Forum for Science, Industry and Business

Sponsored by:     3M 
Search our Site:

 

Research in rodents suggests potential for 'in body' muscle regeneration

03.09.2014

What if repairing large segments of damaged muscle tissue was as simple as mobilizing the body's stem cells to the site of the injury? New research in mice and rats, conducted at Wake Forest Baptist Medical Center's Institute for Regenerative Medicine, suggests that "in body" regeneration of muscle tissue might be possible by harnessing the body's natural healing powers.

Reporting online ahead of print in the journal Acta Biomaterialia, the research team demonstrated the ability to recruit stem cells that can form muscle tissue to a small piece of biomaterial, or scaffold that had been implanted in the animals' leg muscle. The secret to success was using proteins involved in cell communication and muscle formation to mobilize the cells.

"Working to leverage the body's own regenerative properties, we designed a muscle-specific scaffolding system that can actively participate in functional tissue regeneration," said Sang Jin Lee, Ph.D., assistant professor of regenerative medicine and senior author. "This is a proof-of-concept study that we hope can one day be applied to human patients."

The current treatment for restoring function when large segments of muscle are injured or removed during tumor surgery is to surgically move a segment of muscle from one part of the body to another. Of course, this reduces function at the donor site.

Several scientific teams are currently working to engineer replacement muscle in the lab by taking small biopsies of muscle tissue, expanding the cells in the lab, and placing them on scaffolds for later implantation. This approach requires a biopsy and the challenge of standardizing the cells.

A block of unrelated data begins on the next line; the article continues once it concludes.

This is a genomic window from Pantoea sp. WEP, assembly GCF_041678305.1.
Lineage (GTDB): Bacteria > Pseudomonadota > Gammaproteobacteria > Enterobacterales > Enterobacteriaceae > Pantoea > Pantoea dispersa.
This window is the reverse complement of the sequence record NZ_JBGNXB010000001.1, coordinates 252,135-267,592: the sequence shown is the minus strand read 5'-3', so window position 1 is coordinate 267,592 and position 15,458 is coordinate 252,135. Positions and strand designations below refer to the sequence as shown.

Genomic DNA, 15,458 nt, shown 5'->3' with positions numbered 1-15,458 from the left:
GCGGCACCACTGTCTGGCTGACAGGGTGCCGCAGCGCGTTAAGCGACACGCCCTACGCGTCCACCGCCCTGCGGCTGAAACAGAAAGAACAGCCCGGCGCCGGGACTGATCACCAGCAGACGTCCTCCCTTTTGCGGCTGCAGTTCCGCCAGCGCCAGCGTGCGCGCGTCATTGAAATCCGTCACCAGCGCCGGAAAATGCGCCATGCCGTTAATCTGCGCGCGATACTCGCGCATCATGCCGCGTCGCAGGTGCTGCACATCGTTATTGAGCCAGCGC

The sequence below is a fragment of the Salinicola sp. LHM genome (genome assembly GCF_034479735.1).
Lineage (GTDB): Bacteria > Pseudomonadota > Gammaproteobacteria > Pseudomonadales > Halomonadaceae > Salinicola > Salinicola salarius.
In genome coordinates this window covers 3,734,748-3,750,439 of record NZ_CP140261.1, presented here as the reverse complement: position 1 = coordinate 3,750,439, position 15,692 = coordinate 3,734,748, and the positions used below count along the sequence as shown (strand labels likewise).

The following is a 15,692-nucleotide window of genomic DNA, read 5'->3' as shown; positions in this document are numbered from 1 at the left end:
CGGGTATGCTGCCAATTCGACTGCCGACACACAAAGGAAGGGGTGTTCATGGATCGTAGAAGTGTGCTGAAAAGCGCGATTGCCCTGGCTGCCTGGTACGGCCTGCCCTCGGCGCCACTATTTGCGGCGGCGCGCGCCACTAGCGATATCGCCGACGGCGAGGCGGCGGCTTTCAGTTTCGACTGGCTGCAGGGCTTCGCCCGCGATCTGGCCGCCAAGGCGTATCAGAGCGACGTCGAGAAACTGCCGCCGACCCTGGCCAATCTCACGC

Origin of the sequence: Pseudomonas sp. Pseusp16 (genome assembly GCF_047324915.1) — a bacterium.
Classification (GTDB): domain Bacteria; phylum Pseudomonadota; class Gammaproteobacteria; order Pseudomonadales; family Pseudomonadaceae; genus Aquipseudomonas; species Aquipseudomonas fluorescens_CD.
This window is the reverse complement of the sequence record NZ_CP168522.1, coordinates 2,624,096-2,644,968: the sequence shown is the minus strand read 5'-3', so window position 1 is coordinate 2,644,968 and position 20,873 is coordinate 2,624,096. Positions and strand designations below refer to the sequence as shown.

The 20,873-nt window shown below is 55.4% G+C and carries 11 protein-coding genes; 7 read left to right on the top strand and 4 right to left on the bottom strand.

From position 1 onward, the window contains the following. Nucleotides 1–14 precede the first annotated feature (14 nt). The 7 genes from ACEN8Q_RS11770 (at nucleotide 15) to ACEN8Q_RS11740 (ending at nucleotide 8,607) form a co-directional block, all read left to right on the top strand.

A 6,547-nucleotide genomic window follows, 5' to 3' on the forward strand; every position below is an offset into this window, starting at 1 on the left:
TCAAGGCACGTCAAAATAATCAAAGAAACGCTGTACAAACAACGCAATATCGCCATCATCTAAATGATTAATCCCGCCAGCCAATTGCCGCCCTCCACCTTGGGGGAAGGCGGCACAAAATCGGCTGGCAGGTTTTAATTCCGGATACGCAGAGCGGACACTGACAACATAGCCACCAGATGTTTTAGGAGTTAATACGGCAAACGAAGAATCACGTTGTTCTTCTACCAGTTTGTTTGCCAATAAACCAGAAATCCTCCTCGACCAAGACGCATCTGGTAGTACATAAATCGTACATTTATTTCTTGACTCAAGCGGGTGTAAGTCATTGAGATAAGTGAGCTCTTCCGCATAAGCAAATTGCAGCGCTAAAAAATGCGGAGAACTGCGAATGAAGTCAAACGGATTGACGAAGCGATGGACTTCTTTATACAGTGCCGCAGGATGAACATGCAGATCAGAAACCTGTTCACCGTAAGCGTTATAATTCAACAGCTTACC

"Our aim was to bypass the challenges of both of these techniques and to demonstrate the mobilization of muscle cells to a target-specific site for muscle regeneration," said Lee.

Most tissues in the body contain tissue-specific stem cells that are believed to be the "regenerative machinery" responsible for tissue maintenance. It was these cells, known as satellite or progenitor cells, that the scientists wanted to mobilize.

First, the Wake Forest Baptist scientists investigated whether muscle progenitor cells could be mobilized into an implanted scaffold, which basically serves as a "home" for the cells to grow and develop. Scaffolds were implanted in the lower leg muscle of rats and retrieved for examination after several weeks.

Lab testing revealed that the scaffolds contained muscle satellite cells as well as stem cells that could be differentiated into muscle cells in the lab. In addition, the scaffold had developed a network of blood vessels, with mature vessels forming four weeks after implantation.

Next, the scientists tested the effects of several proteins known to be involved in muscle formation by designing the scaffolds to release these proteins. The protein with the greatest effect on cell recruitment was insulin-like growth factor 1 (IGF-1).

After several weeks of implantation, lab testing showed that the scaffolds with IGF-1 had up to four times the number of cells than the plain scaffolds and also had increased formation of muscle fibers.

"The protein effectively promoted cell recruitment and accelerated muscle regeneration," said Lee.

Next, the scientists will evaluate whether the regenerated muscle is able to restore function and will test clinical feasibility in a large animal model.

###

The research was supported by the Armed Forces Institute of Regenerative Medicine, a federally funded effort to apply regenerative medicine to battlefield injuries.

Co-researchers were: Young Min Ju, Ph.D., lead author, Anthony Atala, M.D., and James J. Yoo, M.D., Ph.D., all with the Institute for Regenerative Medicine.

Media Contacts: Karen Richardson, krchrdsn@wakehealth.edu, (336) 716-4453) or Main Number (336) 716-4587.